“If there’s no French culture,” Mr Fillon concluded, “then why is there France?”
More than elsewhere in France, apathy toward the presidential election was potent in the banlieues. Even if Marine Le Pen won, some Courneuviens said, well, things couldn’t get much worse.
The ambivalence that many residents of La Courneuve exhibited towards the presidential campaign was reciprocated. Most of the candidates on the left made some effort to meet with organisations and businesses in the suburbs, but the candidates on the right mostly didn’t bother.
Fighting inertia, Mr Bouteghmès and the Élan Populaire Courneuvien decided to organise a ‘grand débat’ for the banlieues, five days ahead of the first round of voting. They invited each candidate to send a representative to La Courneuve, a request most of the left-leaning ones and all of the right-leaning ones ignored.
On a chilly Tuesday evening, in a meeting room on the ground floor of an Escheresque 1970s-era cité, Mr Bouteghmès was setting up a sound system. By 7pm, when the debate was to begin, only four people had shown up. The debaters were mostly from marginal parties on the eclectic French left that everyone knew would never win. But Mr Macron had sent his representative for the 93, Alexandre Aïdara, a polished man of Senegalese origin.
Dozens of people trickled in, and by 8.30pm it was clear they had come to have their say with Mr Aïdara, who delivered Mr Macron’s ideas in clean bullet points: For each person hired from the banlieues, a company would be relieved of certain taxes; companies that discriminated would be subjected to a public “naming and shaming” campaign; and so on.
An activist named Salima Yenbou was there, representing Jean Lassalle, the eccentric founder of something called the Resist! party. She grew up in Aulnay-sous-Bois, where the supposed police assault took place in February, and had a broad view of the traps laid by the “banlieue question” in French civic life.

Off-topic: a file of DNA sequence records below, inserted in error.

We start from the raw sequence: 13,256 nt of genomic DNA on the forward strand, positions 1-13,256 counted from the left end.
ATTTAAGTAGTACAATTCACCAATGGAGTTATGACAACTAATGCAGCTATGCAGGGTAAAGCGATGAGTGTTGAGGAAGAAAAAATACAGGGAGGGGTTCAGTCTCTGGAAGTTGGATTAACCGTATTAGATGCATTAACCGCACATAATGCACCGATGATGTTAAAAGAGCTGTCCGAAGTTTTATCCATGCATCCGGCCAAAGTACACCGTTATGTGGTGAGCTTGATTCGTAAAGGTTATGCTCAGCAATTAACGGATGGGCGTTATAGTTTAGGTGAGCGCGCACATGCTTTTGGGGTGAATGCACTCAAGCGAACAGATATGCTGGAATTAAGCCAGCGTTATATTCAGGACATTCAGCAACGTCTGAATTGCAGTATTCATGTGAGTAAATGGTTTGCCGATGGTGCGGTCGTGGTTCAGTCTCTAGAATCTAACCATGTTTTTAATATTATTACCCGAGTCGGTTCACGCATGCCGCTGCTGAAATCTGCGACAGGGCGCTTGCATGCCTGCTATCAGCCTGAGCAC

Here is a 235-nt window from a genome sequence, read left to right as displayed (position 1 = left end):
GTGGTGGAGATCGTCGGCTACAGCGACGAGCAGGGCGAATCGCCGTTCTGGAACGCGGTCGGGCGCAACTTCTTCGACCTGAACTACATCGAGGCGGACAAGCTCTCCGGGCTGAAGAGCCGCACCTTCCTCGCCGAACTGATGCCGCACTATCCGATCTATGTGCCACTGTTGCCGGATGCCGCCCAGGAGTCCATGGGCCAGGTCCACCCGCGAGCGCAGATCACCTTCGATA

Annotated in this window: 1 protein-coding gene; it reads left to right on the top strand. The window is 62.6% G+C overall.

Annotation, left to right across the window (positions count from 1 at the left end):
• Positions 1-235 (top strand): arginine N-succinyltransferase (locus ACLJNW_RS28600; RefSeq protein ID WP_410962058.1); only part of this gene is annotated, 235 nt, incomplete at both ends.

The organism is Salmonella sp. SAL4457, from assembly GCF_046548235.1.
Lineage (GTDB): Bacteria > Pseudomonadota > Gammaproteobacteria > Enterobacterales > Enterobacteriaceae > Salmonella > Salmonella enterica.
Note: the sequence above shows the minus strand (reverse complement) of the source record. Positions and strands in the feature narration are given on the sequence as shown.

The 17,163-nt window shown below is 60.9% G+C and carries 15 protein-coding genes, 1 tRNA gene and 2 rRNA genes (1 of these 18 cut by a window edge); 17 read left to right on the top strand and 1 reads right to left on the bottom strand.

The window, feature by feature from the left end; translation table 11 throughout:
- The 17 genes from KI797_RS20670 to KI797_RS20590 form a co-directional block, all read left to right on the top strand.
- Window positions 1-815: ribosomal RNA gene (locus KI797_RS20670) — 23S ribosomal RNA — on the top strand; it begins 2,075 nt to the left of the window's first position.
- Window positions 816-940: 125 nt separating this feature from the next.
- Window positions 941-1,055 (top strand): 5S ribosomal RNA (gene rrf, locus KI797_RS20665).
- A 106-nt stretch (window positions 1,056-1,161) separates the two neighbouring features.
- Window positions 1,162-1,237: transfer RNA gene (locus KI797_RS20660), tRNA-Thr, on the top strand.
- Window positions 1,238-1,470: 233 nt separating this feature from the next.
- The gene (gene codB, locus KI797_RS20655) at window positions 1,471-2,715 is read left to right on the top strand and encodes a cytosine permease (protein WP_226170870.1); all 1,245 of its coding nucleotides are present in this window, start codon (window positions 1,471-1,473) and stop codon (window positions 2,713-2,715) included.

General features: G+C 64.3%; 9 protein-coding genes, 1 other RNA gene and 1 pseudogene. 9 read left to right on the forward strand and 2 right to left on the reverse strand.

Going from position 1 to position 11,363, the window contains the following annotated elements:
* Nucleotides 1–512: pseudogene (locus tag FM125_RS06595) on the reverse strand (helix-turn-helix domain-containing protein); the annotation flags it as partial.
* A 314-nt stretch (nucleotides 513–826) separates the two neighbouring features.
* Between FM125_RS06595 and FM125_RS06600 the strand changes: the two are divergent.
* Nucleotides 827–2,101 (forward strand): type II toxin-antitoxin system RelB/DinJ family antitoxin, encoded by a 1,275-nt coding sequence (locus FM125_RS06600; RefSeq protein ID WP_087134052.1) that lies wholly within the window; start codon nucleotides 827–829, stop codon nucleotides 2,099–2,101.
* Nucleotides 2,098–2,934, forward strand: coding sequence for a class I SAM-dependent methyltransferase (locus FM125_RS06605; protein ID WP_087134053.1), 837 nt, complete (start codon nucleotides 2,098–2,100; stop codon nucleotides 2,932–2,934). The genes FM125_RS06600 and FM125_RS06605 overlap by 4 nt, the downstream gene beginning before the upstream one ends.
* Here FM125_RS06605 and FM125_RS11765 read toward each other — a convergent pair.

“We talk about the residents in a condescending manner: Insertion, integration, security, antiracism, equality of opportunity,” said Ms Yenbou. “No one wants to come right out and say that here in France, one of our values, the second value of the country, equality, is in tatters.”
Mr Bouteghmès was pleased with the way the debate had gone — more than one shouting match erupted — but he knew it wouldn’t necessarily get more Courneuviens out to vote. And he understood why. In the end, they knew that none of the candidates would offer them much.
Mr Macron and Ms Le Pen came in first and second, respectively, and, two weeks later, on the Saturday before the final run-off, the neighbourhood association that Mr Bouteghmès works for organised a Fête de la Cité, a kind of spring block party for families in La Courneuve.
It was raining on that early May afternoon, and when I arrived, Mr Bouteghmès was soaked, his hair dripping and his T-shirt weighted down with water, but he was smiling.
Children were performing acrobatics on uneven bars with the help of a coach and jumping around with an inflatable sumo wrestler, pausing to eat skewers of strawberry- and banana-shaped marshmallows.
These children, many of them first-generation French-born, were playing in a small park between several cité towers. The symbolism was almost too stark: The towers blocked the view of Paris — they couldn’t see it, and it couldn’t see them.
For Mr Bouteghmès, a Le Pen presidency would have endangered the entire Republican system, limiting his capacity to work for reforms that would bring Courneuviens inside French institutions.
When Mr Macron won 66% of the vote, he was relieved: Not because he was optimistic about Mr Macron — the percentage of blank ballots in the banlieues was high — but because it meant at least that his work could continue.
At various points, he thought he might be wasting his time; he could have joined Mr Macron’s movement when a recruiter sought him out, or the Green Party. But he kept coming back to the original idea of the Élan Populaire Courneuvien.
For him, French history explained what was happening.
“We had the revolution, then we had the Terror, then the return of the Republic, and then the empire,” said Mr Bouteghmès.
“And a lot of movements have been born that way, all of which started with the Enlightenment. But there was a lot of stumbling. After that was the generation of Kant, who provided a message, then Hegel, Marx, and then a lot happened in France post-Marx and post-Communism.”
Mr Bouteghmès planted himself squarely within the history that much of the country saw as an impassable chasm between themselves and him.
“Marx allowed something to happen,” added Mr Bouteghmès. “But it took 100 years. So maybe it will take 100 years for us to have a place here.”
Elisabeth Zerofsky is a freelance writer living in Paris. Adapted from an article that originally appeared in The New York Times Magazine